Dawn Reader

Dawn Reader
from Open Door Coffee Co.; Hudson, OH; Oct. 26, 2016

Sunday, April 13, 2014

As I Didn't Like It

On Friday night, Joyce and I saw the Great Lakes Theater's production of As You Like It, the first play by the Bard I remember anything about. As I've written elsewhere (and perhaps even here?), I remember--when I was nine or ten--that my dad played Charles the Wrestler in a production in Enid, Oklahoma, where we were living at the time. I didn't actually see the show (why? too young? didn't want to? parents didn't think I could handle it?), but I remember Dad leaving the house, dressed in red tights (long underwear--dyed red with Rit by Mom), flexing his considerable muscles as he posed at the front door. (He'd grown up on a farm in Oregon, had played football and run track in high school and college; he could have kicked my ass at any point before he declined into a wheelchair--and even then it would have been a close call).

And, of course, I can't really remember when I didn't know "all the world's a stage"--not the entire speech, of course--just that phrase. (I do know the entire speech now.) Near the end of my career at Harmon School in Aurora, I used the "Seven Ages of Man" as the framework for one of our final Eighth Grade Farewell-to-Harmon Shows. It was more the "Seven Ages of Middle School"--and we had a good time with it. Kids recited lines from the speech to introduce each segment of the show.

I think As You Like It was the first Shakespearean play that Joyce and I saw together, too--more than forty years ago, a visiting troupe at Kent State. It was not too good, and for a time afterwards I always said I didn't care for the play.

Then, in 1996, I took some 8th graders to see what turned out to be a wonderful performance at what was then called the Great Lakes Theater Festival. The Rosalind was wonderful--but the part the kids liked the best? At the end, the god Hymen arrives unexpectedly to bless the marriages (there are four at the end), and he came out, virtually naked (a fig leaf covered ... It), but adorned in body paint and glitter. The kids went nuts when they saw him and talked all the way home about "The Glitter Guy."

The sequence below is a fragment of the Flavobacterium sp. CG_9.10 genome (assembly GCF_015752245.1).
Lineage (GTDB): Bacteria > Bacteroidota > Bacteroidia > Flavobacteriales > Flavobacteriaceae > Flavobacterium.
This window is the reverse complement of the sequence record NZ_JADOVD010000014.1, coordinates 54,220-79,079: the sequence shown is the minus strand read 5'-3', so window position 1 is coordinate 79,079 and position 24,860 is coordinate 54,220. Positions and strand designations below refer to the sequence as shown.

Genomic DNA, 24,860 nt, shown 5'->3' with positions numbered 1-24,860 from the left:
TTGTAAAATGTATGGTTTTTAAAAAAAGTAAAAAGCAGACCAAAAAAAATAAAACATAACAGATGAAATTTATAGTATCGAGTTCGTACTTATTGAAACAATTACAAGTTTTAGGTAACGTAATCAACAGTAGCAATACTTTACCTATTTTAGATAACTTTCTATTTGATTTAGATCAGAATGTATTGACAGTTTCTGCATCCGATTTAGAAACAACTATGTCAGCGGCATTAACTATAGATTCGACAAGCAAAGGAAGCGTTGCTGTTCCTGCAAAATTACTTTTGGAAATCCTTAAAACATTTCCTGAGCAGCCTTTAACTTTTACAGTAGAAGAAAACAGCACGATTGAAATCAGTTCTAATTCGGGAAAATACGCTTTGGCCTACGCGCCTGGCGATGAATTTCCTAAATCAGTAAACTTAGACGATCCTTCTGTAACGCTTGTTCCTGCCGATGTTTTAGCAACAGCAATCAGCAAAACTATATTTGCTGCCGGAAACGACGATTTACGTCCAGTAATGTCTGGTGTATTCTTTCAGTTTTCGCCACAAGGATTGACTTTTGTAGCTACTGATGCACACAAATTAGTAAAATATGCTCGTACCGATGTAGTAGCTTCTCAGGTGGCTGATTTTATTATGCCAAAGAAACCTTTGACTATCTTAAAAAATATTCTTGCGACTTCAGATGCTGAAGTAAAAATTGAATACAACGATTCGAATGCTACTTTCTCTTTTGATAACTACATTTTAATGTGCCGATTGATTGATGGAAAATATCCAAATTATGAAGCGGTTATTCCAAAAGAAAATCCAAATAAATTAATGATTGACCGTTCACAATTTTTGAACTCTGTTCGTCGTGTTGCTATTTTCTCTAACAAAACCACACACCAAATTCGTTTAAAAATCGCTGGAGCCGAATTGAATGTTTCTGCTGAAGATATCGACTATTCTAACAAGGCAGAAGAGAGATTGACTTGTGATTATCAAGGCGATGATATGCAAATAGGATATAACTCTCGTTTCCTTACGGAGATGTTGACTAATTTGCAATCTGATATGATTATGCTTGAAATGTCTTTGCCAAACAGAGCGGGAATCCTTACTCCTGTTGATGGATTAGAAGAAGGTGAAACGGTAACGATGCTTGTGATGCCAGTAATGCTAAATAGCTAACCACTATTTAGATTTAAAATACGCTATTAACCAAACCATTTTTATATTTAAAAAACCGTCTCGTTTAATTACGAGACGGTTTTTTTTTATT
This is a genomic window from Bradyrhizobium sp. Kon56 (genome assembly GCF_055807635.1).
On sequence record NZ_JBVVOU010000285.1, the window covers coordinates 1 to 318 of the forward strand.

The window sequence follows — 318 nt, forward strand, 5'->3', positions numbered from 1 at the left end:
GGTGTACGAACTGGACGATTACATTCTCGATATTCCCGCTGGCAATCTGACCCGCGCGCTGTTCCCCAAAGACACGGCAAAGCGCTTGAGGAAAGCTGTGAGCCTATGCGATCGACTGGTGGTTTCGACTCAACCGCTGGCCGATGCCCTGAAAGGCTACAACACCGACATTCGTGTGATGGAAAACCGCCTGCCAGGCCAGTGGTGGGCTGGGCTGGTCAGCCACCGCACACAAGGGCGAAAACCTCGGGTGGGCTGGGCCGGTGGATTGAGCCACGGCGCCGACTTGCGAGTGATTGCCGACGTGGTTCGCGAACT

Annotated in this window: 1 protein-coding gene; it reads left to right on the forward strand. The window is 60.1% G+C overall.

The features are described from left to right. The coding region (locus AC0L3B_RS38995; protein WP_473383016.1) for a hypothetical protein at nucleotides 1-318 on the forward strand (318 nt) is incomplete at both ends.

Since then, I've seen it several more times (in Cleveland and Stratford, Ont.), and it is one of my favorite plays now. It's a story about learning how to love, about forgiveness, about loyalty--some of the Bard's greatest themes. And it's got the usual cross-dressing, trickery, horniness, etc. that you associate with his comedies.

But I didn't really like the version we saw on Friday. They set it in early 20th-century America (okay--I don't mind shifts of venue and time: they can be revelatory), but they used actual American songs ("I Wonder Who's Kissing Her Now," etc.) instead of the Bard's (grrr); they eliminated Hymen's entrance altogether (grrrr); they changed/modernized some lines (grrrrr). Among other things.

The cast was okay--a frisky Rosalind, a strong Celia, a ripped Orlando, a funny Charles the Wrestler (though nowhere near as good as Dad was, I'm sure!). The Jacques was about as dark as I've ever seen him--but he delivered "All the world's a stage" about as well as I do (!). The rustics were fun. Touchstone worked as hard as he could--Shakespeare's clowns are notoriously hard to play--and could tap dance (to the crowd's delight). But the changes bothered me so much that I just couldn't enjoy it as much as I wanted to.

But ...  I saw in the audience a couple of school groups, one of them clearly middle-schoolers. And that, my friends, got my heart going flippety-flop. I only wish they'd gotten to see a (nearly) naked Glitter Guy.

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